There are a lot of lessons here for dictators and how they make decisions in the first instance. Old blokes leading countries that don’t have any say in selecting their leadership tend to become more isolated, more protective of their position, and more paranoid as time goes on. We’ve seen that from Putin, definitely. The 20-foot table is just one manifestation of it. He hasn’t had any significant close human contact for nearly two years because of COVID.

The Russian invasion of Ukraine makes old country leaders that don't have any say in selecting their leadership tend to become more isolated and paranoid as time goes on. Share on X

President Xi in China is not that different from that. He’s almost isolated himself since COVID. He’s purged a lot of leadership aspirants from both the PLA and the Chinese Communist Party more broadly. It means he’s not going to get the broad diversity of views that he probably should get as a national leader across all the aspects of governing from national security to the economy and society. That is the strategic advantage of democracies in the 21st century. We may move slowly at times, but we do consider lots of different ideas. That is an enormous strength of democracies. That’s clearly what the Ukrainian people see as their future. That’s why they’re fighting so hard.

A lot’s been made in the past certainly during the Olympics as well as the enduring relationship between Russia and China, a relationship that has no boundaries. Do you think that’s slowly changing now? At least we’re seeing the two major Chinese banks have issued sanctions against Russia. China has sought to be balanced in their approach. They certainly haven’t criticised Putin publicly, but they’ve also abstained from voting in the UN. They were 1 of the 35 countries that abstained but weren’t 1 of the 5 that voted against the UN resolution, which basically declared to the world that this is an illegal invasion. What do you think China will make of this going forward given the ongoing competition in contestation with the US?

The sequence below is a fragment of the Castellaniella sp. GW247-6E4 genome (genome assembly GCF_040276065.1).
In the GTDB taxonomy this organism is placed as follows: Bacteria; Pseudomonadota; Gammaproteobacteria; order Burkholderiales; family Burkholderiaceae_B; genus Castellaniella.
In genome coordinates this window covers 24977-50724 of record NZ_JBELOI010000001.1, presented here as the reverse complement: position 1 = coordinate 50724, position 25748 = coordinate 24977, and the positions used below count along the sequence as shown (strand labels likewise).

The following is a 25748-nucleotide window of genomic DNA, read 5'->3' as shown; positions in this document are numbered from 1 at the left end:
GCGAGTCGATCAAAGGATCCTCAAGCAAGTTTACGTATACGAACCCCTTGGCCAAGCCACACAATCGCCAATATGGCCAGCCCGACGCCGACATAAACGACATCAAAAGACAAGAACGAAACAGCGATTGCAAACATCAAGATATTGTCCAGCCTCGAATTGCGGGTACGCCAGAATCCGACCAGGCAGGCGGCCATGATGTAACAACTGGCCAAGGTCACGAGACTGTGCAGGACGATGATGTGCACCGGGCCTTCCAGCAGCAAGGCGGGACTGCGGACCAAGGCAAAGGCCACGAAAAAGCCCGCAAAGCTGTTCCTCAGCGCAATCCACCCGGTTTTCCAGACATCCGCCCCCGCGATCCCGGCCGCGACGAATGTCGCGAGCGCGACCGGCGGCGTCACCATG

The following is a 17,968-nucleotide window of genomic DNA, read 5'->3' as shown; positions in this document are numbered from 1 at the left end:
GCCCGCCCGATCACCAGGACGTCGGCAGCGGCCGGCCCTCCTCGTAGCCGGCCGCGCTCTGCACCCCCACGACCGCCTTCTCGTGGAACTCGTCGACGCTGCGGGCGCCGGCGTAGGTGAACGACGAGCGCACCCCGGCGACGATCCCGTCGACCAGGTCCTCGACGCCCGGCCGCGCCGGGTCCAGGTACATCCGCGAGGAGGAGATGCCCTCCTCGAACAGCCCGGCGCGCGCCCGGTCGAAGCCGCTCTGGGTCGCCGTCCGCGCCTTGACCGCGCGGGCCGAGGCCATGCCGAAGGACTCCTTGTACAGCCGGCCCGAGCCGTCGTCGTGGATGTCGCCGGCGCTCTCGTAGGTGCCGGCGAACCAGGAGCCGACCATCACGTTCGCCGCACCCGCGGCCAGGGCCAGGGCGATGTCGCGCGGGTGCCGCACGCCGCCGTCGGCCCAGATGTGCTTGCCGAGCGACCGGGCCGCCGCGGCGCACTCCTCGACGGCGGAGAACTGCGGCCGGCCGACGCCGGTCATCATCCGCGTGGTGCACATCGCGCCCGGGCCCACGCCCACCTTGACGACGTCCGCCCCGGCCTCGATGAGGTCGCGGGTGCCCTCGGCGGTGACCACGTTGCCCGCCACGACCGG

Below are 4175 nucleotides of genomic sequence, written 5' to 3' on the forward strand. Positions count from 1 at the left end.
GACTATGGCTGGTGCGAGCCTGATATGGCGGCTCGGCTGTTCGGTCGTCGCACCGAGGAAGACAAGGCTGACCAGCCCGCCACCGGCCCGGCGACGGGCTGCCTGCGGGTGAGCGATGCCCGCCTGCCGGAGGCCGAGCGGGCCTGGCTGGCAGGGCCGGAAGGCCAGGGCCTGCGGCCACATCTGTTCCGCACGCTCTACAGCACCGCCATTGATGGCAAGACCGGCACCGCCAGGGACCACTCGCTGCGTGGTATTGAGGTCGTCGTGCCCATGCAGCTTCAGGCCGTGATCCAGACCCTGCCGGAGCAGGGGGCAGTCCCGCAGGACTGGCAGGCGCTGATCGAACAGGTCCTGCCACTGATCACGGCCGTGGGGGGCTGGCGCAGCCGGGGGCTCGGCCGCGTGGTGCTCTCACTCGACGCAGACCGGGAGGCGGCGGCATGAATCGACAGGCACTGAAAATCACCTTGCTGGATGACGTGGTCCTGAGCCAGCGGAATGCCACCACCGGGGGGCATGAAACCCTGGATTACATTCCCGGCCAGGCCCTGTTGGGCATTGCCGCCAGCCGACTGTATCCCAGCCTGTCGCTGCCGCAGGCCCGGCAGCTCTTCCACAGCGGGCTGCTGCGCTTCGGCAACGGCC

I think it will look at the West anew. In essence, China has lost Europe. Europe will probably never again be as fawning over China as it has been up until now. That doesn’t mean there aren’t still important economic relationships there. There are. Our own country has them, but Europe and the US will look very differently at some of the authoritarian regimes around the world and how they operate both domestically and internationally.

The PLA has a lot to learn here. The Russian Army is a deeply experienced combined arms organisation with theories that are based on the operational practice as well as their doctrines and a good training regime. Although in this instance, it hasn’t been good enough. The PLA will look at that and go, “If an experienced, well-equipped Army can fail like this, this beautiful shining toy that we’ve created over the last twenty years may not be as capable as we thought it was.” Finally, they’ll look at the 180 kilometres that separate Taiwan from China very differently. If Ukraine, which had no significant obstacles at the border can be difficult, getting across the Taiwan Strait will be a hugely difficult operational challenge for the Chinese. Frankly, it’s probably beyond them.

That’s reassuring to hear because that hopefully might stifle this at least a narrative that the war between China and the US, and of course us by extension, is almost inevitable, which is what we are hearing quite a lot. What are your thoughts going forward? This conflict between China and the US as the two great powers of the world at the moment, is it inevitable?

Competition is.

That’s probably something I should have highlighted as a question. What do you mean when you talk about great power dynamics as ranging between cooperation, competition, and conflict? To some audiences, it might not be as obvious because there are some shades of grey in there.

Clearly, large nations have an interest in a degree of cooperation, whether it’s about how the international trade system works, deconflicting a range of different areas of military capability, or even collaborating on societal issues. Whether it comes to immigration and these kinds or some of the big challenges like climate change, there is and should be a degree of cooperation there.

Competition gets to trade. It gets to a battle of ideas. Obviously, the US and China have very different ideas about how countries should be led and how societies should work. Conflict or warfare either, it’s fighting each other or through proxies is likely as we’ve seen in the past all the way back to the great competitions between powers historically. I don’t think it’s inevitable. That’s why cooperation and healthy competition are an important part of putting off conflict in the future between these two powers.

VOW 48 | Russian Invasion
Russian Invasion: The US and China have very different ideas about how countries should be led and how societies should work. That’s why cooperation and healthy competition are an important part of putting off future conflict between these two powers.


One other aspect of the Russia and China piece on the macro geopolitical level is that both of those countries have used some of our own wars. Whether it’d be in Afghanistan, Iraq, or even the bombing of Serbia, they’ve used that as examples of our own hypocrisy. Why are our wars different to their wars?